Background: A standardized “Verification of Graduate Medical Education Training” (VGMET) form has been developed through collaboration of multiple accrediting bodies. This form will be completed once, either at the time of completion of training (2016 and future graduates) OR at the time of the first request for verification (for pre-2–16 graduates).
How do I respond to the question, “Was the trainee subject to any of the following during training? (i) Conditions or restrictions beyond those generally associated with the training regimen at your facility.”
The question could be re-phrased to:
- Did the trainee experience any disciplinary actions, such as probation or revocation of clinical privileges because of performance problems?
- Was the trainee required to extend training to successfully demonstrate competence (excluding any leaves of absence)?
A trainee may receive negative feedback, letters of concern, warnings, and reprimands. All of these communications reinforce expectations of the facility or program without necessarily instituting a disciplinary or adverse action. They are not necessarily “conditions or restrictions” on clinical privileges or on the standing within a program.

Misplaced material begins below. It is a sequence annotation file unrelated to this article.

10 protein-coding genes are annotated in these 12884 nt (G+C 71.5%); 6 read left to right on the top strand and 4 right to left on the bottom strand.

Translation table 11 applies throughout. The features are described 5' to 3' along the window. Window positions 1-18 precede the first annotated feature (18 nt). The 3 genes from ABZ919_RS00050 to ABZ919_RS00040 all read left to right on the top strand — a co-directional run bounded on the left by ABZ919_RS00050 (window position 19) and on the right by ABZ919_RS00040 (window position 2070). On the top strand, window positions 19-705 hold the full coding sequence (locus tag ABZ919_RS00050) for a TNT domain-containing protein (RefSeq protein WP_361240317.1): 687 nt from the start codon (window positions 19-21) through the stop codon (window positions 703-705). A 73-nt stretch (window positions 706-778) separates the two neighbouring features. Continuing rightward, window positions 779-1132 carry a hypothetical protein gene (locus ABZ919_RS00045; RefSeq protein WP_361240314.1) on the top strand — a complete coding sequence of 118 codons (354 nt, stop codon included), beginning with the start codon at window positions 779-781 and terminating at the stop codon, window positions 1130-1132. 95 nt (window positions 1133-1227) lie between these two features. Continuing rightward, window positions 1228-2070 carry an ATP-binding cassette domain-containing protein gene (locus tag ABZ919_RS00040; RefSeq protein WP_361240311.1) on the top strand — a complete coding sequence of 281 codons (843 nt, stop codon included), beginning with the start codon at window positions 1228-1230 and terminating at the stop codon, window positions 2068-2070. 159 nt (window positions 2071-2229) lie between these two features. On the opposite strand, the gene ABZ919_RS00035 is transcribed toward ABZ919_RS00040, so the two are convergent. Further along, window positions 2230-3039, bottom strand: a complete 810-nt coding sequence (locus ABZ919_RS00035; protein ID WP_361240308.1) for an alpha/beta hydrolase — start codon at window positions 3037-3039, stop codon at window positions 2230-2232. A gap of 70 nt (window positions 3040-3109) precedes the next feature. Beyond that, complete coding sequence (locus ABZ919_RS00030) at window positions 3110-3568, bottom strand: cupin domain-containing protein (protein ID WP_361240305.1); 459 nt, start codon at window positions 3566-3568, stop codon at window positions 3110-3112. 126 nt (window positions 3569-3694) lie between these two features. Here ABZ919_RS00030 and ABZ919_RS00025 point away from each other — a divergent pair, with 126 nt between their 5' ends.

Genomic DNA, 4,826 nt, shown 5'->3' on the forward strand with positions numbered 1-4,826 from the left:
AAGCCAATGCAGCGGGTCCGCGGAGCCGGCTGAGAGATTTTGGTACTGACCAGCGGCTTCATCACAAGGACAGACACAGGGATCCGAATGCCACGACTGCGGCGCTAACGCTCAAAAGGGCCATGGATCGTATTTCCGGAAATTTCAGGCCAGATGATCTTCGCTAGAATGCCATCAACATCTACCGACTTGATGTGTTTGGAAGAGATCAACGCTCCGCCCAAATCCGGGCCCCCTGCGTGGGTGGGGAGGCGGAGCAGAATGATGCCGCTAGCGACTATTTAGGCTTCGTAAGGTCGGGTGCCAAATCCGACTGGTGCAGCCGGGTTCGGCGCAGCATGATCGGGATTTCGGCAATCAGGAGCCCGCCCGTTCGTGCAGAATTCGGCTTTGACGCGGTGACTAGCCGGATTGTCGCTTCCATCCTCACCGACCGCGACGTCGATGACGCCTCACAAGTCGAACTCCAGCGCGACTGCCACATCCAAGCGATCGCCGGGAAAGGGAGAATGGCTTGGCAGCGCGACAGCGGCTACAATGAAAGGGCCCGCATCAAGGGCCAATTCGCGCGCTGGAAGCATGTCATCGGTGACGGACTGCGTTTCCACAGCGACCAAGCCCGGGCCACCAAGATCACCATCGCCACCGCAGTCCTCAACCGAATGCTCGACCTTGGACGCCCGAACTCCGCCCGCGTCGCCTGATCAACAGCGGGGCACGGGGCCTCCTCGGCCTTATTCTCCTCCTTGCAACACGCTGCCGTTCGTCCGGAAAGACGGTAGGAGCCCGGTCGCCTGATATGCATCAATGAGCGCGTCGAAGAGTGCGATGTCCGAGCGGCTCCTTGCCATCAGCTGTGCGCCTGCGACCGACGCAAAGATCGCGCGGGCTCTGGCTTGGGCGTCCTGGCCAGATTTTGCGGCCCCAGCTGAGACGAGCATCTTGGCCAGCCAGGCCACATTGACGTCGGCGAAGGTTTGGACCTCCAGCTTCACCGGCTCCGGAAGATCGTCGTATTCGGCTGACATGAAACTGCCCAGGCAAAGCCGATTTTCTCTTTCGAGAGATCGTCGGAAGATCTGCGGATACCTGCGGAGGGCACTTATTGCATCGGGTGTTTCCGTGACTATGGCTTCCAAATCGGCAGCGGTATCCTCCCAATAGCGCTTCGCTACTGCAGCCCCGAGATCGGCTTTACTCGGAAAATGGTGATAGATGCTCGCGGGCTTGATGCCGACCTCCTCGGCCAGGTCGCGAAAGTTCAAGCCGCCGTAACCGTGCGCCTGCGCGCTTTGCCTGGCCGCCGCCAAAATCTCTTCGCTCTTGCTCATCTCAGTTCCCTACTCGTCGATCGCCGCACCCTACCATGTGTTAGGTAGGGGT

What are examples of conditions or restrictions generally associated with training?
The need for direct supervision for certain types of clinical care, including performance of procedures, until a trainee has been deemed competent to perform these with indirect supervision, is an example.
In addition, graduate medical education programs routinely utilize focused remediation and/or learning plans to ensure that trainees have attained competence. Not every trainee requires such intervention, yet it is still a part of the normal process of graduate medical education.
Similarly, some programs may temporarily restrict some clinical duties, such as operating room assignments, as part of a focused remediation for medical knowledge or other requirements to allow greater flexibility and time. If this is a routine policy rather than a disciplinary action, it would generally not be reported in this section.
On occasion clinical privileges are restricted as part of other institutional policies. For example, an institution may require that residents refrain from clinical care while ill and febrile, as part of an infection control measure or response to influenza epidemic.
See the American Hospital Association communication (AHA login required).